Although the Icelandic genomics company deCODE has filed for bankruptcy, this does not, as you put it in your News story (Nature 462, 401; 2009), leave the “fate of its valuable genetic database unclear”.

As chief executive of deCODE, I can state that its Iceland-based subsidiary Islensk Erfdagreining continues to perform all of the company's human genetics work, managing its population resources, conducting its research and services, and processing its tests and genome scans.

It is Islensk Erfdagreining's scientists and laboratories that are licensed to undertake this work. We continue to operate under the same data and privacy protections as usual, rooted in the Icelandic community and within a tried and tested regulatory environment.

Nor should scientists be “lamenting the prospect of losing deCODE's vast database of genetic and medical information”. Islensk Erfdagreining will probably be sold to another group of investors as a going concern. Such a change in ownership of the operating company will have no bearing on the terms under which Islensk Erfdagreining manages and analyses genetic samples and data.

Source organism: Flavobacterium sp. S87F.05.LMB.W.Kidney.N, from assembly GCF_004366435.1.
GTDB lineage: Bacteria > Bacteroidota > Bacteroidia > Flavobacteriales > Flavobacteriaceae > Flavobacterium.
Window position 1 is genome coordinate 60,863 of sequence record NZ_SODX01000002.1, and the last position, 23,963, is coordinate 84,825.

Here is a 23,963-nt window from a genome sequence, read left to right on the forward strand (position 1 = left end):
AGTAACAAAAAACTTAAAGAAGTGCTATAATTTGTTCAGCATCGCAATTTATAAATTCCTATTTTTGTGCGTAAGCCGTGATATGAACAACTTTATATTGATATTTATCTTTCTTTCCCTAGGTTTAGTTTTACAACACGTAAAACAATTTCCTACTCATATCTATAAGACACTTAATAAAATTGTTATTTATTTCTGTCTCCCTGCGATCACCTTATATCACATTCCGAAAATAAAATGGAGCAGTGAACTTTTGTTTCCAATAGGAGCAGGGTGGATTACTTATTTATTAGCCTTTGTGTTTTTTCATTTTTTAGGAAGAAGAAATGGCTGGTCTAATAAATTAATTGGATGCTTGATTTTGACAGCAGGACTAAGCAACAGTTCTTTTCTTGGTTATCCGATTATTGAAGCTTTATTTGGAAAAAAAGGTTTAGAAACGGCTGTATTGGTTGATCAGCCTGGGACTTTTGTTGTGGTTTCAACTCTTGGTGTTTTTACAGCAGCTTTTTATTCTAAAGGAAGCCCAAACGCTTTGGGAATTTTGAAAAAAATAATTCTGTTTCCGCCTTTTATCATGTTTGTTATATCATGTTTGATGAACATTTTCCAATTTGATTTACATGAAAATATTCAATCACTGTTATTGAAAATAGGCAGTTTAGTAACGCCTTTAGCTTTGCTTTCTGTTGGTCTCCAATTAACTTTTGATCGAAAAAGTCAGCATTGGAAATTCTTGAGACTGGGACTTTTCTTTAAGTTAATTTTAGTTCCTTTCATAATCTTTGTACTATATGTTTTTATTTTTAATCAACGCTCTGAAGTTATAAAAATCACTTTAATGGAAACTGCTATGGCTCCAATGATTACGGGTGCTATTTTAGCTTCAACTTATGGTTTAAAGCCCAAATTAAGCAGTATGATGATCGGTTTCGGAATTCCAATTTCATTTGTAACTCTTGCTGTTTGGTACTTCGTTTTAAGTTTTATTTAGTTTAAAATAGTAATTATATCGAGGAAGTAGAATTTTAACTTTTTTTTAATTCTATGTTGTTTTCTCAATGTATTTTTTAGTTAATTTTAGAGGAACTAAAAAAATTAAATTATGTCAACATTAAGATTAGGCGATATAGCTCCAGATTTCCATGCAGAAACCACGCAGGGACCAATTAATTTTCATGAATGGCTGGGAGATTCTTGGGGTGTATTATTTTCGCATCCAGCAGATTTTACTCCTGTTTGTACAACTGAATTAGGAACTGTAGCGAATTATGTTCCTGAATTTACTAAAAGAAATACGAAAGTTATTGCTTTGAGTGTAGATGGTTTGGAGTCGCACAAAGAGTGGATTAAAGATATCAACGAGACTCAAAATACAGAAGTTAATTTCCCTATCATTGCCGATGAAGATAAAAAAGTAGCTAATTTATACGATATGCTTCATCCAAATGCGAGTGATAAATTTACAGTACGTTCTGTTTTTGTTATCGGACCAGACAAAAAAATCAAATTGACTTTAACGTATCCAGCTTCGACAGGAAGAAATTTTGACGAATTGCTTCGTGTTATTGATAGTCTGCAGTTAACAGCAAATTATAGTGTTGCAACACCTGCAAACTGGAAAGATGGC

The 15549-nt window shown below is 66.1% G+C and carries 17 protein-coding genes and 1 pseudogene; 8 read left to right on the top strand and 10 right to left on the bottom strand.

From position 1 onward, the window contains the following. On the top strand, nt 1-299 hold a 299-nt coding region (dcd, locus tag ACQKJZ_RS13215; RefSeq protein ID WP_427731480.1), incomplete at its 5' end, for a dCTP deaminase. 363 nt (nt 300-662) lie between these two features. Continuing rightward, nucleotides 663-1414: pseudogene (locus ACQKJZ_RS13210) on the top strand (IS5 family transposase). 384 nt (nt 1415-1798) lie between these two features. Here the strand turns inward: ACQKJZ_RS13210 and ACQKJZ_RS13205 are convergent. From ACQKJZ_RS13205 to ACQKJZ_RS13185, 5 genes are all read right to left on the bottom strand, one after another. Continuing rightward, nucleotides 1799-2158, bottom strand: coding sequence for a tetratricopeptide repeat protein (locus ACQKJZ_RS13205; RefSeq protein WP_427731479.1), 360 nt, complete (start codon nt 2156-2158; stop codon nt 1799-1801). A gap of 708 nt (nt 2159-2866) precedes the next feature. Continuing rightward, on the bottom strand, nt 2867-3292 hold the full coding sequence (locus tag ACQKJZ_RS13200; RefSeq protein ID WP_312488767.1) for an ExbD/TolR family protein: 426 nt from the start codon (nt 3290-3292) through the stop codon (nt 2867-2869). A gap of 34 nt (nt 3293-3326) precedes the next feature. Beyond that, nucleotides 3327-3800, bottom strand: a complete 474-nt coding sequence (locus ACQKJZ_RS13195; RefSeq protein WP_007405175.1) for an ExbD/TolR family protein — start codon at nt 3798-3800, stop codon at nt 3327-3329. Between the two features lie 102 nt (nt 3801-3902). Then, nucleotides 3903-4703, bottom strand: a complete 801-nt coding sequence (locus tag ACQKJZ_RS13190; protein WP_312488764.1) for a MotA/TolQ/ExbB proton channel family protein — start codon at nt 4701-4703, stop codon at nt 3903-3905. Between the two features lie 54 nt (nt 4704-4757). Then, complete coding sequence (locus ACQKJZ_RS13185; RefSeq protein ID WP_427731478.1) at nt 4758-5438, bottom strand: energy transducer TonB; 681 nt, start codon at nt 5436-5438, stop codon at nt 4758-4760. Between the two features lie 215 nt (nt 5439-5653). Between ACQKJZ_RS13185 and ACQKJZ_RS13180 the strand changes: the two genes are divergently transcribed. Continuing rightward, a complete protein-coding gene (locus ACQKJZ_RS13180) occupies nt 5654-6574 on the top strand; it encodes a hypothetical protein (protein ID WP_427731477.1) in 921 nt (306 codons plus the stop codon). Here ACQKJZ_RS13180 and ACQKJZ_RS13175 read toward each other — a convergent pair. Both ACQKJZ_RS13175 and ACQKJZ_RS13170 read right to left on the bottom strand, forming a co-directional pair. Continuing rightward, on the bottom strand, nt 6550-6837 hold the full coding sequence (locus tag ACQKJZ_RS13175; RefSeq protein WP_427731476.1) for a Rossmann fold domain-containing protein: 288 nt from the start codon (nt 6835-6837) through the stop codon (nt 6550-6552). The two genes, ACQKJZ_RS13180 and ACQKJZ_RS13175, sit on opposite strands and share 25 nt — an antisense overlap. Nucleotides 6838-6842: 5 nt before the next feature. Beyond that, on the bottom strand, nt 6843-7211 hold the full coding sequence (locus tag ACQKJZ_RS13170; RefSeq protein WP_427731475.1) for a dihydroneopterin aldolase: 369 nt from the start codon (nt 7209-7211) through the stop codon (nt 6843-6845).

Islensk Erfdagreining does not own these samples or the data. They are owned by the individuals who provide them and are only used for the specific purpose, whether research or testing, agreed upon with those individuals and under the regulatory protections under which we work.

These resources cannot therefore be sold and are not for sale. The genetics operation of Islensk Erfdagreining cannot be put in a box and dispatched elsewhere.